|AFSCME Council 18|
UPDATED 2/6/15: AFSCME Local 3999 Meets the Challenge
Facing Massive Budget Cuts, AFSCME Report Shines a Light on Path Forward to Avoid Drastic Layoffs
Does Santa Fe REALLY have too many employees? Read AFSCME Research Dept. Summary Report
Local 3999 members, who are responsible for the lion’s share of taxpayer funded city services - including water, streets, transit, solid waste, parks, administration, and even special events, are organizing to include themselves in the imminent budget battle. Gonzales opened his remarks at a Tuesday, January 12 meeting at the Center for Progress and Justice by thanking the AFSCME city workers who spent long hours in the cold preparing the Plaza for a New Years’ extravaganza and light show. The celebration proved a successful, and is likely to become one of the City Different’s new traditional public events.
“Your purpose serving the community is far more valuable than the wages you’re earning,” said Gonzales. “If you’re spending your lifetime with city government, your wages ought to keep up with the cost of living.”
Given the entire scope of the budget deficit being faced by Santa Fe, those cost of living increases feel decidedly out of reach. Building a strong local, hanging onto current wages and benefits levels, and fighting to maintain essential bargaining unit positions will make up the foundation of AFSCME 3999’s mobilization strategy in 2016.As details of the major budget deficit emerged last month, media stories quickly latched onto the narrative coming out of city hall that Santa Fe has 500 more full time employees than cities of comparable size. The cities chosen for comparison were not seats of government, nor did they provide the varied spectrum of services which New Mexico’s capital city provides.
Santa Fe has around 1500 full time employees. 716 of those jobs are filled by frontline city service employees whose rights are protected by the AFSCME collective bargaining agreement. Currently, the union is tracking an additional 103 vacant and funded union positions.
A recent Santa Fe New Mexican story by Daniel Chacon, City committee considers shrinking workforce to close budget gap, quotes a councilor saying Santa Fe should expect a smaller workforce a few years from now. AFSCME members will be pressed to influence decision makers on where those workforce cuts come from in the coming months, especially considering that the city has grown larger in recent years and employees are already doing more with less.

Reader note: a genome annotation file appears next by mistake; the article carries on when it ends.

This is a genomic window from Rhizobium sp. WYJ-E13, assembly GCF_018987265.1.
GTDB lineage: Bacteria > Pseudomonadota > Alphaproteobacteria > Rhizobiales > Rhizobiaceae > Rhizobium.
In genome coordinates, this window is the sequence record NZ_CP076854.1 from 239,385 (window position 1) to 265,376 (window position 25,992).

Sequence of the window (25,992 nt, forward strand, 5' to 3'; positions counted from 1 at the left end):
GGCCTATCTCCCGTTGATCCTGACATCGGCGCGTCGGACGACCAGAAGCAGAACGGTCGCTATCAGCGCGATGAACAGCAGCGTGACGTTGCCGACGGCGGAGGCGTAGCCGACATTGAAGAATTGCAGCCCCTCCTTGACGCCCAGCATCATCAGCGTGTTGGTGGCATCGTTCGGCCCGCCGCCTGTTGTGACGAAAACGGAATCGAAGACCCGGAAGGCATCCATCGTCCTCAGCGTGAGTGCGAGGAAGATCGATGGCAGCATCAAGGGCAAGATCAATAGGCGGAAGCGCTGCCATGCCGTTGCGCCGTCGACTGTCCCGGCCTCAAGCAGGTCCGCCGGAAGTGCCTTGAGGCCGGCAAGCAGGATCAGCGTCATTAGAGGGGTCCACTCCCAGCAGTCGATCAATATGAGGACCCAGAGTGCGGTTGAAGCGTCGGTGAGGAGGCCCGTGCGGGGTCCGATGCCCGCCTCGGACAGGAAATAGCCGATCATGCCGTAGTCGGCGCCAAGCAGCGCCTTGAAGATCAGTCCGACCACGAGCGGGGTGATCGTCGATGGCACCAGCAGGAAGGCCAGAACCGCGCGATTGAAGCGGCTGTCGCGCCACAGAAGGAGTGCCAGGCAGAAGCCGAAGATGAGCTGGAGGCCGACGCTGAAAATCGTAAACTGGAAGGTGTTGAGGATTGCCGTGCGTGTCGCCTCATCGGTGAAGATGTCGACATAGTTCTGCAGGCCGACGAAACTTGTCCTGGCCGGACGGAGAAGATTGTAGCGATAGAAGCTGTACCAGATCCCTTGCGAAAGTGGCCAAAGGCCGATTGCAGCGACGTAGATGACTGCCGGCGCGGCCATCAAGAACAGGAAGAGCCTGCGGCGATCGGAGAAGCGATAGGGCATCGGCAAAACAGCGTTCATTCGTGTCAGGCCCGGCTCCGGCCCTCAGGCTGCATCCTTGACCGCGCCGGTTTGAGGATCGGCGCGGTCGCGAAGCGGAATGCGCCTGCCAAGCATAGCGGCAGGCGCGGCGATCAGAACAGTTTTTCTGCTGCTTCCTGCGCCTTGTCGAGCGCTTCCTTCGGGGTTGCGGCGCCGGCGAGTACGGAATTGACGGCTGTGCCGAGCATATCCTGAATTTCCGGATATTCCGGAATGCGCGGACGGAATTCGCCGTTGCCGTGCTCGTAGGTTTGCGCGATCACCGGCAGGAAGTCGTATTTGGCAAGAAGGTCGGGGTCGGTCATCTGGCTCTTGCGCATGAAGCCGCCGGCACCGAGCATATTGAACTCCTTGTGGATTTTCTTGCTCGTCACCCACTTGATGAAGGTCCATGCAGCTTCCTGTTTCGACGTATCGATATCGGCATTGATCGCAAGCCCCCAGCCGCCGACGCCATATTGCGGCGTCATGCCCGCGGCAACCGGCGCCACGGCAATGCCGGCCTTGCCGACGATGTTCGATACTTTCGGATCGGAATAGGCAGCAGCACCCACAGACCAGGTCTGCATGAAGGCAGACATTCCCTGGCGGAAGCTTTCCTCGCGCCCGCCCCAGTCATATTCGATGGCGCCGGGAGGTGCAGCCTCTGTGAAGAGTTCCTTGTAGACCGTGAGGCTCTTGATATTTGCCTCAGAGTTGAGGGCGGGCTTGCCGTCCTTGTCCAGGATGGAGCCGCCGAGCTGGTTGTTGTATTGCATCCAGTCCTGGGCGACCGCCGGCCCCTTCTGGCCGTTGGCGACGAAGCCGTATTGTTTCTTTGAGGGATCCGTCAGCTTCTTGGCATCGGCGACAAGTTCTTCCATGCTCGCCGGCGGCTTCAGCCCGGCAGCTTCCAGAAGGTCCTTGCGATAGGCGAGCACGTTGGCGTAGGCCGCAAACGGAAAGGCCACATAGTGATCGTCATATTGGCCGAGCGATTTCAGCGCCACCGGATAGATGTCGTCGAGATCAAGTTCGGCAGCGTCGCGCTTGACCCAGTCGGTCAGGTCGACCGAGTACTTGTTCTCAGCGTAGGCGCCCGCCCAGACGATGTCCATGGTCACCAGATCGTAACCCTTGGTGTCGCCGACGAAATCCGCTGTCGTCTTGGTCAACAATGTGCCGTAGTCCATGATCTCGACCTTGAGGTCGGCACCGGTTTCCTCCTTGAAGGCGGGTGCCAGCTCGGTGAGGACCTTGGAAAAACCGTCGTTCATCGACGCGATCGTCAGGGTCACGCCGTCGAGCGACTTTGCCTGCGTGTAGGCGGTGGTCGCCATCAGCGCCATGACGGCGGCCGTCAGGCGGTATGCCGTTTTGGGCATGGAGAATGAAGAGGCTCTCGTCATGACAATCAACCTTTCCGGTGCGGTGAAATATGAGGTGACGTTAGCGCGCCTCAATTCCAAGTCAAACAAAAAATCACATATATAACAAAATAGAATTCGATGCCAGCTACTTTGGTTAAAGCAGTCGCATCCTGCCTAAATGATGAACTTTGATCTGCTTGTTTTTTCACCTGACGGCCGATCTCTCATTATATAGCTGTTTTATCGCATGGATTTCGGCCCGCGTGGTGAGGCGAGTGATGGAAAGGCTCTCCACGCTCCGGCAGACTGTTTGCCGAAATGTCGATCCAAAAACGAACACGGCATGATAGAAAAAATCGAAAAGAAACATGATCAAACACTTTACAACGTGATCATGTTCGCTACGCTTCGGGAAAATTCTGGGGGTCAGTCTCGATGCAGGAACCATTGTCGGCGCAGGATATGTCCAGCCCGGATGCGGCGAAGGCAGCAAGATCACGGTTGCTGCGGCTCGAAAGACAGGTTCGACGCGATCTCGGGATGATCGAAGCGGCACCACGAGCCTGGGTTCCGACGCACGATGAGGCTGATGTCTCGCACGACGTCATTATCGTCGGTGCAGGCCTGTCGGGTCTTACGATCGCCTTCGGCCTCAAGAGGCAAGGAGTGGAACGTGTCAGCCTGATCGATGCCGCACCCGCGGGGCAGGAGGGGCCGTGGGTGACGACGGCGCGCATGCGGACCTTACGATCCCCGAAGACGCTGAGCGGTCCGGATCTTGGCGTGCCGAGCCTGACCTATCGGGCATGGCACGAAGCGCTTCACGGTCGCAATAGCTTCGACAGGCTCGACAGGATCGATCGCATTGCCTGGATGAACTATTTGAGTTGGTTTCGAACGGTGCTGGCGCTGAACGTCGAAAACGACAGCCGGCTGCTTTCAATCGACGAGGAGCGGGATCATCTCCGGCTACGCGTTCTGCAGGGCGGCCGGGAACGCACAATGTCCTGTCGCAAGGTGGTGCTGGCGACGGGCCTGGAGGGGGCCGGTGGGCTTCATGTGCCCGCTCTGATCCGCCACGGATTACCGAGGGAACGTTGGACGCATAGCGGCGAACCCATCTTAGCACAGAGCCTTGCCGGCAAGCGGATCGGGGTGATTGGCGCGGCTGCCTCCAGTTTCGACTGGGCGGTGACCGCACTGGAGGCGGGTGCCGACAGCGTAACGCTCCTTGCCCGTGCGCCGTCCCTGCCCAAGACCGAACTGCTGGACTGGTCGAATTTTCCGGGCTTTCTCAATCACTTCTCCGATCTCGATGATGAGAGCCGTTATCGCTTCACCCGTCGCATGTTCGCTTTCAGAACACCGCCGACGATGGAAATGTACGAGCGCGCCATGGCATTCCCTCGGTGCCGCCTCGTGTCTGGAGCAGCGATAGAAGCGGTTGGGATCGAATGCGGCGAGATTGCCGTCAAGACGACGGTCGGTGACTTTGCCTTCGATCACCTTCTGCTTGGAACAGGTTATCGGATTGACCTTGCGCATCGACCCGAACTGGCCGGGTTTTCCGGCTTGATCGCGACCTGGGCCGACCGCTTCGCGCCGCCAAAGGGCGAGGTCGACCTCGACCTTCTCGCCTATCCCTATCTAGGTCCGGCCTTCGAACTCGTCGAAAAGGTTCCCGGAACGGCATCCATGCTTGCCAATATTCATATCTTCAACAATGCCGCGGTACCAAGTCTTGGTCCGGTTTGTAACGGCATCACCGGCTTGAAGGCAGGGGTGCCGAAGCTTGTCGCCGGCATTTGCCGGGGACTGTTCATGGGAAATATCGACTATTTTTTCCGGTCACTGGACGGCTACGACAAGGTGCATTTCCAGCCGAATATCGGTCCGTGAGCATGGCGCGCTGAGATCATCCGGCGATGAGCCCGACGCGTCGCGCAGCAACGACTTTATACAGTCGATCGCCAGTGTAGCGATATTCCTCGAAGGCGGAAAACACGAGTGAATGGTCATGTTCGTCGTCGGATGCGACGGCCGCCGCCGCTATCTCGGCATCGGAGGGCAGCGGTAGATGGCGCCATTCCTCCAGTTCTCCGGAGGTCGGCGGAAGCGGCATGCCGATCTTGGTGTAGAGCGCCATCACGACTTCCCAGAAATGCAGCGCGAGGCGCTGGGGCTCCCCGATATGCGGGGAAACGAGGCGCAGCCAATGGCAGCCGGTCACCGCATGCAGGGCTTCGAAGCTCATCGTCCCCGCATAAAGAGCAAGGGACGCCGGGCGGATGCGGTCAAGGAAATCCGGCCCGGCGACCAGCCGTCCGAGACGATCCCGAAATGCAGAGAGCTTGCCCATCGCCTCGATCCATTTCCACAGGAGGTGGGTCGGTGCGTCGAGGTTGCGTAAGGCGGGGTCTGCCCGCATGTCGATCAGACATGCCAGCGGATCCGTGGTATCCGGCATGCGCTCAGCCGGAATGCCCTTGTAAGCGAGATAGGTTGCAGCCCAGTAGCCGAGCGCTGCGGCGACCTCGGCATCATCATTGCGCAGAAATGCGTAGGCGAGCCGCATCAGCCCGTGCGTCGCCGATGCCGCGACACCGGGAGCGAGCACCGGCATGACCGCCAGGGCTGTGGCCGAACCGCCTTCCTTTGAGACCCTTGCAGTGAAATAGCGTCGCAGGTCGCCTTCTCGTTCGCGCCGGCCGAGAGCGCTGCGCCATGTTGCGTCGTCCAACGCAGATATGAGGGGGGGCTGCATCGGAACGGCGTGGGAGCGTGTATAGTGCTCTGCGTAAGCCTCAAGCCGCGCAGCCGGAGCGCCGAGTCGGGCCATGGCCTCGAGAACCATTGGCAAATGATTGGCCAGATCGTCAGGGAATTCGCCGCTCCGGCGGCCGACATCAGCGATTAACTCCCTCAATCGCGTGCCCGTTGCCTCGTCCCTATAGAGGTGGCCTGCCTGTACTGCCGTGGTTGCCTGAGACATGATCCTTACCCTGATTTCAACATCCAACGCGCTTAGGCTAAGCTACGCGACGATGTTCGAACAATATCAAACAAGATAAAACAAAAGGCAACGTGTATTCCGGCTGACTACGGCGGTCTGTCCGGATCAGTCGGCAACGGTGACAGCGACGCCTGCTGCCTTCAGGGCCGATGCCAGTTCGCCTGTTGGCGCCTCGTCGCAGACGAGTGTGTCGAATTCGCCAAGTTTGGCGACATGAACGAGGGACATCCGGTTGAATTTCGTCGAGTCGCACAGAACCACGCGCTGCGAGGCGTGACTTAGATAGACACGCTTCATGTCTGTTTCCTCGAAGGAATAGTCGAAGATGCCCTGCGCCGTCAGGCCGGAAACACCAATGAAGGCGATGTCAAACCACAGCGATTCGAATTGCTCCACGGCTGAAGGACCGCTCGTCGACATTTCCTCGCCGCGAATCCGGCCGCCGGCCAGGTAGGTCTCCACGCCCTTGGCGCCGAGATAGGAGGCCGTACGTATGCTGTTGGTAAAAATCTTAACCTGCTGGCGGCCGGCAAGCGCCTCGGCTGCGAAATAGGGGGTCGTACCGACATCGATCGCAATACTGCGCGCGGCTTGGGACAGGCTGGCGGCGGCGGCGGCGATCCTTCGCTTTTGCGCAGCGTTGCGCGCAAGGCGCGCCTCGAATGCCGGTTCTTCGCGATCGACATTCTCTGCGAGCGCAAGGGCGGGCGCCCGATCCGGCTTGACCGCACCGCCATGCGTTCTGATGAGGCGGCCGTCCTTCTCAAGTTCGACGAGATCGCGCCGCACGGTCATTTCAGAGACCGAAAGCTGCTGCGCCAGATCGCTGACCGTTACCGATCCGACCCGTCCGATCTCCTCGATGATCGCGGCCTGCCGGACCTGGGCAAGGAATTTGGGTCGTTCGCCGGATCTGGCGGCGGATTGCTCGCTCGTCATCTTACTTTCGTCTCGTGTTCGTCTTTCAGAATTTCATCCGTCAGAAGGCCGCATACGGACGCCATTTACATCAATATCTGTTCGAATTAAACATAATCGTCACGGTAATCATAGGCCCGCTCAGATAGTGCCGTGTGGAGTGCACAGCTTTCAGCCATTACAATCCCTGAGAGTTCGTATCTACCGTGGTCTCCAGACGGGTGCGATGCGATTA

The appetite is light for among City councilors for adopting new revenue measures. A recent proposal by Councilman Joseph Maestas proposed a two-cent per gallon city gas tax to fund major roads projects. It would be added to the state’s 17 cent a gallon tax, which is seventh lowest in the nation and hasn’t been raised in 21 years. That proposal, which would’ve raised an estimated $950,000 a year, failed on a 6-3 vote.
Without new revenue sources, the Mayor and City Councilors will also focus on identifying areas where revenue is being lost or not collected on rules already in place. According to Mayor Gonzales, the city may be losing as much as $2 million a year on uncollected short-term rental fees. The city also has the ability to collecting overdue charges on parking and water fees.
Mayor Gonzales told 3999 members that everything would be on the table, and there should be no sacred cows, making it very clear to AFSCME that currently funded positions, both filled and unfilled, will be up for negotiation.
Mayor Gonzales told AFSCME members that city leaders, “need AFSCME’s input on where waste is occurring and cost savings can be found. We’re counting on you guys to attend committee and council meetings once we put together a solutions proposal.”
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